Yellen went on to state that she and her colleagues at the Fed were surprised by the strength in the dollar after the decision to raise short-term rates in December. Really? If every major central bank outside the United States is manipulating the devaluation of their currencies, flooding the market with liquidity, and the largest central bank in the world is raising interest rates, then how could this group of so-called elite bankers get this scenario so wrong? This is like the Queen Mary backing up in your backyard totally unnoticed and ignored.

In her first day of testimony to the House Financial Services Committee, Yellen said the Fed did not intend to cut rates back to zero and played down the possibility that the Fed would seek to provide new stimulus by imposing negative interest rates. On her second day at the Senate, with the Dow in the midst of 700-point sell off, she was slightly less dismissive, saying the Fed was reviewing that option. She capped off her “out of touch with reality” commentary by reiterating the Fed’s position that it was necessary to raise interest rates to maintain control of inflation as job growth continued.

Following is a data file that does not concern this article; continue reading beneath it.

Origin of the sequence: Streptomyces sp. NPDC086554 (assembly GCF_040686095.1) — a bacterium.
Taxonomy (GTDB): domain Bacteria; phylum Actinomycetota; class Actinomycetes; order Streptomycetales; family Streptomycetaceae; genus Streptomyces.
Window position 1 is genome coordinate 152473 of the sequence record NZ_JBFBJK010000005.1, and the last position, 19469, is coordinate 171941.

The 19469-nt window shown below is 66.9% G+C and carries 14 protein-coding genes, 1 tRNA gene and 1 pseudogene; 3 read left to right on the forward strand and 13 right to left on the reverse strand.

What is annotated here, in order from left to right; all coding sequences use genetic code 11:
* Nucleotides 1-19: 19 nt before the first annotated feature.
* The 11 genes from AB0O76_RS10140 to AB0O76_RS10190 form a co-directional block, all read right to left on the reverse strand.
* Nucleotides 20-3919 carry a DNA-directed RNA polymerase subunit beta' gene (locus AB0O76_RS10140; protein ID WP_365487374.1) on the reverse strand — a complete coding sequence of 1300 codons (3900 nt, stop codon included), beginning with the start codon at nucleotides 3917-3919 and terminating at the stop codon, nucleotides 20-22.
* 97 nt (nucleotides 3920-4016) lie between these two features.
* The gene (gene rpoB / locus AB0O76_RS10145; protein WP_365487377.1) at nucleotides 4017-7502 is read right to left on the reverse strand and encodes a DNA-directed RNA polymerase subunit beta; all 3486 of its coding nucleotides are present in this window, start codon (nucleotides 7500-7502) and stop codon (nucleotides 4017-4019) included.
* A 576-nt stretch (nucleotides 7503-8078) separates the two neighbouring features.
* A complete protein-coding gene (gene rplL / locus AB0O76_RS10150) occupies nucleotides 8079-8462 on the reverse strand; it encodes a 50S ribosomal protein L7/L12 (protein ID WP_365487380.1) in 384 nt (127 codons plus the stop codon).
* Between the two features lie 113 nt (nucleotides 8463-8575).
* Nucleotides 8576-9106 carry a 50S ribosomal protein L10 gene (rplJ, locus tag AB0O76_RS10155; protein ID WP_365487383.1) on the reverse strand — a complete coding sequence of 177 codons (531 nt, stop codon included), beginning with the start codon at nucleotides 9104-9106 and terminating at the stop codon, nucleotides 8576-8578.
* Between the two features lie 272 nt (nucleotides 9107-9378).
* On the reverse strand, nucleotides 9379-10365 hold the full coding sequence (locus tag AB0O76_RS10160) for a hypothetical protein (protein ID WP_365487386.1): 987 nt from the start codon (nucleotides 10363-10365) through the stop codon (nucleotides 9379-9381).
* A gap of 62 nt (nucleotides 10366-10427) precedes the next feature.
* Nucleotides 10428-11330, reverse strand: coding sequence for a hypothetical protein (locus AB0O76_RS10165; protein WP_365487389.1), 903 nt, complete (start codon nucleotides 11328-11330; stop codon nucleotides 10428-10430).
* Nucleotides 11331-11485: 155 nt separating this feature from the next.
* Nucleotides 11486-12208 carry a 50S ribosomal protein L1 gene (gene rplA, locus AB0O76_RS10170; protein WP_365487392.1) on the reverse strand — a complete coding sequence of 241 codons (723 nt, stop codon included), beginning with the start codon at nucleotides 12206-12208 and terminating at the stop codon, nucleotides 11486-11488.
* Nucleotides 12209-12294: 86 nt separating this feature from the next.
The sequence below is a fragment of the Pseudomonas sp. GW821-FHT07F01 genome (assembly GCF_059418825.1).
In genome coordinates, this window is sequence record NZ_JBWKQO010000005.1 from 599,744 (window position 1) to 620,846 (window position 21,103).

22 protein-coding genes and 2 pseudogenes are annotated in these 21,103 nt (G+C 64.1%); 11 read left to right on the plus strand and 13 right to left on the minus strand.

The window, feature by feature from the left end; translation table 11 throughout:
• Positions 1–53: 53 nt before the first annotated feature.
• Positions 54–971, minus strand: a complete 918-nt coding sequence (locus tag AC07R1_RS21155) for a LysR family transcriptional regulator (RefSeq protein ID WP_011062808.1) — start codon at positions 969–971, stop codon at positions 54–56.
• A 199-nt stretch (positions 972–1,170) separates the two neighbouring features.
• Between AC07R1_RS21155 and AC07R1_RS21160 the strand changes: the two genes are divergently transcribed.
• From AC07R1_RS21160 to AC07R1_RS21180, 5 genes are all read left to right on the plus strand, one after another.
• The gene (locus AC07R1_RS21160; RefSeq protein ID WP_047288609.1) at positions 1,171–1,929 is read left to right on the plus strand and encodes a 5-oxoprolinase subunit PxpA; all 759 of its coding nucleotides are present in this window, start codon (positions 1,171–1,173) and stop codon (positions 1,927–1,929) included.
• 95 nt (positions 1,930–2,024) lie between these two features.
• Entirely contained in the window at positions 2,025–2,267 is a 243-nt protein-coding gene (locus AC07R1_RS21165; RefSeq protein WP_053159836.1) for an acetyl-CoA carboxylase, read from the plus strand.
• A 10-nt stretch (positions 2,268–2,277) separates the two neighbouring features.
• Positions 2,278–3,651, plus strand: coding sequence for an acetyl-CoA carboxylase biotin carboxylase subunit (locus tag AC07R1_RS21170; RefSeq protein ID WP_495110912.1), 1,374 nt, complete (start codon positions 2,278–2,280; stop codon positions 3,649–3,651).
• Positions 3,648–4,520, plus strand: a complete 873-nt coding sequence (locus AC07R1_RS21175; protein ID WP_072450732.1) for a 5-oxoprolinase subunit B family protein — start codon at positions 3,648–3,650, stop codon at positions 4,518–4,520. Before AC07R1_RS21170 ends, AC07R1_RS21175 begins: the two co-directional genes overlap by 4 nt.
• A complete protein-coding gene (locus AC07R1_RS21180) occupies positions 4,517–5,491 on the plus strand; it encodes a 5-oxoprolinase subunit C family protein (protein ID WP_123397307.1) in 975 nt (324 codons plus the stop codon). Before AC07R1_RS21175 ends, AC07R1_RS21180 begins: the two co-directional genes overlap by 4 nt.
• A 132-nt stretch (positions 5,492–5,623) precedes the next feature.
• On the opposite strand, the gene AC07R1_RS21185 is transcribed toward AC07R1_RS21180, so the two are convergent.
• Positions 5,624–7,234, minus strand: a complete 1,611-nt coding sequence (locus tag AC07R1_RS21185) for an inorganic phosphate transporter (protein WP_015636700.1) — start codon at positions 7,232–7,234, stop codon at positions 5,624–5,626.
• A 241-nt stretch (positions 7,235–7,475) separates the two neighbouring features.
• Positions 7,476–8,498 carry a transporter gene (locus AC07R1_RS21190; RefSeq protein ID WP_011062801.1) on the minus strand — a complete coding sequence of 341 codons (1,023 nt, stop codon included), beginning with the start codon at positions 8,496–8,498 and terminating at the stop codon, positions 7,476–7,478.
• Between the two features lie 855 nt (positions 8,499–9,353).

Newsflash! The Bureau of Labor Statistics’ recently published U-6 Rate for January — which includes total unemployed, plus all persons marginally attached to the labor force, plus total employed part-time for economic reasons, as a percent of the civilian labor force — stood at 9.9%. The country’s labor force participation rate — which measures the share of Americans at least 16 years old who are either employed or actively looking for work — dipped last month to a 38-year low, checking in at an underwhelming 62.6%.



And yet the Fed chair is concerned about controlling wage inflation? The only reason there was a blip on the hourly earnings component of the January jobs data (0.5% vs 0.3%) is because it is a reflection of the implementation of the mandatory increase in the minimum wage, not because economic growth is promoting wage increases due to a shortage of workers. So while the Fed and the Obama administration paint a rosy picture of the economic outlook, the bond market has voted thumbs down.

The U.S. bond market is among the biggest financial markets in the world, with $39.5 trillion outstanding at mid-2015, the Securities Industry and Financial Markets Association (SIFMA) reported. This is equivalent to 1.5x U.S. stock markets and nearly twice the aggregate of the five largest foreign stock exchanges according to SIFMA. When the U.S. bond market makes a dramatic move as we have just seen, there is a big-time message that underscores such a sudden drop in yields. That message is the Fed is behind the curve and negative-interest-rate policy in developed economies raises a yellow caution flag about the size and scope of unforeseen risk that investors fear will surface in the weeks and months ahead.